Faye-Alexandra Proctor At the age of 27, I decided to quit my job and start university with a newfound love for writing having used it as a means of escapism after a traumatic incident during the summer of 2017. I applied for an undergraduate degree in Creative & Professional Writing and English Literature at the University of Worcester and to my surprise I got accepted.
Having skipped college for employment, I went into the degree with basic GCSE knowledge I had acquired 11 years prior and the transferrable skills I had gained as a mature student, which meant I spent the entire first year catching up to everyone who seemed fresh or not long out of college. A lot of tears were shed, was I good enough for this? Was this a mistake? But with the encouragement from my family and tutors I persevered.
In second year, I started to rack up some A grades, and I received my first publication – my hard work was starting to pay off. Fast forward to now, the end of my degree, and I have received the news that I achieved a first-class degree.
Grades aside, these past three years have been the most formative years of my life. Up until moving to Worcester I had little to no motivation to do anything, I was stuck in a 9-5 job that I didn’t mind, but I knew I didn’t want to spend the rest of my life doing. I always joked that my life was outside of my hometown, and it turns out my foresight was correct. By diving into the unknown, I have not only racked up 18 publications – one of which being my debut poetry collection to be published by a press later this year, but I also became a Poetry Editor and met the love of my life to whom I have recently got engaged. Why is this relevant to my university degree, you ask? Because university is more than just grades, it’s about growth. No matter what age you enter, you will never come out the same person you went in.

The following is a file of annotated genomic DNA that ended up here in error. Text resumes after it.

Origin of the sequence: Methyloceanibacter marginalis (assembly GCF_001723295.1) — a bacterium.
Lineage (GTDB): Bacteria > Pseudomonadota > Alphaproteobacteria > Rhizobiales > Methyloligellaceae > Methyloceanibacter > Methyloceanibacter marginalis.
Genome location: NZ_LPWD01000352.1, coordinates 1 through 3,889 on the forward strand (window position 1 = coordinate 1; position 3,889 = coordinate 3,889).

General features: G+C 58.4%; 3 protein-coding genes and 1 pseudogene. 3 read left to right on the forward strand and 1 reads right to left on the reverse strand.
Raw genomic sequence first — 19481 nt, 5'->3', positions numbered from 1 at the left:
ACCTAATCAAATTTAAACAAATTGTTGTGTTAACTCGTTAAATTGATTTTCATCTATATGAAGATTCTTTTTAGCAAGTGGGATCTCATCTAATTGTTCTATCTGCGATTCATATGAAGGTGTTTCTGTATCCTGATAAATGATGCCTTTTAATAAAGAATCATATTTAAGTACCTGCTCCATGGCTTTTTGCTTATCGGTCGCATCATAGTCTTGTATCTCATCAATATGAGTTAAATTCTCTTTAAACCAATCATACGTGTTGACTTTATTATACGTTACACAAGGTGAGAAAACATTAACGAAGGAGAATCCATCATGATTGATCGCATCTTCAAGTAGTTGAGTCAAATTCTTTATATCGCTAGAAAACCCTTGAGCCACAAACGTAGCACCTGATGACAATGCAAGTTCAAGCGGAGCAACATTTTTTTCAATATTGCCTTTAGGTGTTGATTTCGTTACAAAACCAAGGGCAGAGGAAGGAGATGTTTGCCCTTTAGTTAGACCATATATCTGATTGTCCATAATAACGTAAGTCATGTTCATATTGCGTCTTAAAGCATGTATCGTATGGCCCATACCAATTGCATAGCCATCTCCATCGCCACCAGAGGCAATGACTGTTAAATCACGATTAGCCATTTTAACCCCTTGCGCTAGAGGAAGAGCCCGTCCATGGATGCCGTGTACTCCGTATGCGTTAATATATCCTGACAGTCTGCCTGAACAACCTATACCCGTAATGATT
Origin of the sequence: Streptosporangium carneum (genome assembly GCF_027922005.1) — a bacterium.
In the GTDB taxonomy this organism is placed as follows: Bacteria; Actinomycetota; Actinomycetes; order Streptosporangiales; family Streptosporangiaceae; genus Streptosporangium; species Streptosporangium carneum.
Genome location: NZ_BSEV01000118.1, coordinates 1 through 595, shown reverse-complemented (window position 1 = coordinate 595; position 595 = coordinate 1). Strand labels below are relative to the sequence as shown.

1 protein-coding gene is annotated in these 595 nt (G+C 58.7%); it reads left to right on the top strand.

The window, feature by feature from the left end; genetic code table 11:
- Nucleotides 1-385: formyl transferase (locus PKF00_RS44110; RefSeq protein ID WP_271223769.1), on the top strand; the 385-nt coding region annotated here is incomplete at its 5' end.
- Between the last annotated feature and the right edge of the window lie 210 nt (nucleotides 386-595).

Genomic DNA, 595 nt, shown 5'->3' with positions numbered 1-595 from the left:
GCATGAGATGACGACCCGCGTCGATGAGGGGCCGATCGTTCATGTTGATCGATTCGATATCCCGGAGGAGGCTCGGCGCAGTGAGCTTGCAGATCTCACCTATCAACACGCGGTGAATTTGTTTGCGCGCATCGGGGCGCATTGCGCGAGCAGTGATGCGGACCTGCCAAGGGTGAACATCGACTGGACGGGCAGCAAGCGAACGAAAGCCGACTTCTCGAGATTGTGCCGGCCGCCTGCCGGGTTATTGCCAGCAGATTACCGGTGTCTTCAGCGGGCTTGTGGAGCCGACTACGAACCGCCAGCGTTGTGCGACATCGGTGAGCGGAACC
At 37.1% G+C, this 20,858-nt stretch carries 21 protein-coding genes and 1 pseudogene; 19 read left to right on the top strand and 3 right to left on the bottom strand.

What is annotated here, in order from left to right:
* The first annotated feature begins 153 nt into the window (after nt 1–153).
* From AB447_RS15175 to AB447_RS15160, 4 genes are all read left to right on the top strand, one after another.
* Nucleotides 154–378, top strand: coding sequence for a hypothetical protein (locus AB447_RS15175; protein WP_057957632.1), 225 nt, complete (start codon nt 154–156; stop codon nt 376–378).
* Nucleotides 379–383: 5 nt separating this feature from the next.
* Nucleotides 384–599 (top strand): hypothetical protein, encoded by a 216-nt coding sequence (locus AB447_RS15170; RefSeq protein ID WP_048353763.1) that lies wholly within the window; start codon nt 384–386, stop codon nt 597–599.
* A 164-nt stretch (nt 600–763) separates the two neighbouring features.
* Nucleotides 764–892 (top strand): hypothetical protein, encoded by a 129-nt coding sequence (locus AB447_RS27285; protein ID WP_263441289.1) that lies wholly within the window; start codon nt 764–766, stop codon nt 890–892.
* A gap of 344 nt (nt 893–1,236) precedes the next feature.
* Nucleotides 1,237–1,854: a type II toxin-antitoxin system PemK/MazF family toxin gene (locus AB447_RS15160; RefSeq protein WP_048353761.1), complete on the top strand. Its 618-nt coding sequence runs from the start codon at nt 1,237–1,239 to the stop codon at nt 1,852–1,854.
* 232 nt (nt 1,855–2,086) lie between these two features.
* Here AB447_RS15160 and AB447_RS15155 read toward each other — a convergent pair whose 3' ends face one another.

I could never have achieved so much without the help of Dr Jack McGowan, Dr Charley Barnes, and Ruth Stacey who encouraged me to believe in myself and my work. University of Worcester, thank you for the well needed growth.
Death of the Writer
A stranger holds my baby in their arms,
weighing it on a scale that teeters towards rejection.
With ink I weep like a desperate mother who
yearns for acceptance to suckle at her fingertips.
I cradle her in my hands, months of nourishment
wilted in an instant in the shadows of another’s
subjectiveness, but darkness breeds resilience
as I create another full of hope.
For my last breath will be that of poetry.
As my lips part, my soul will transcend into
an elegy. Please do not forget to sign it
with the ink that kept my unborn alive.
- Published in Dissonance Magazine.
Links to all publications: https://fayealexandrarose.wordpress.com/my-publications/
Magazine Editor: https://www.smallleafpress.co.uk/about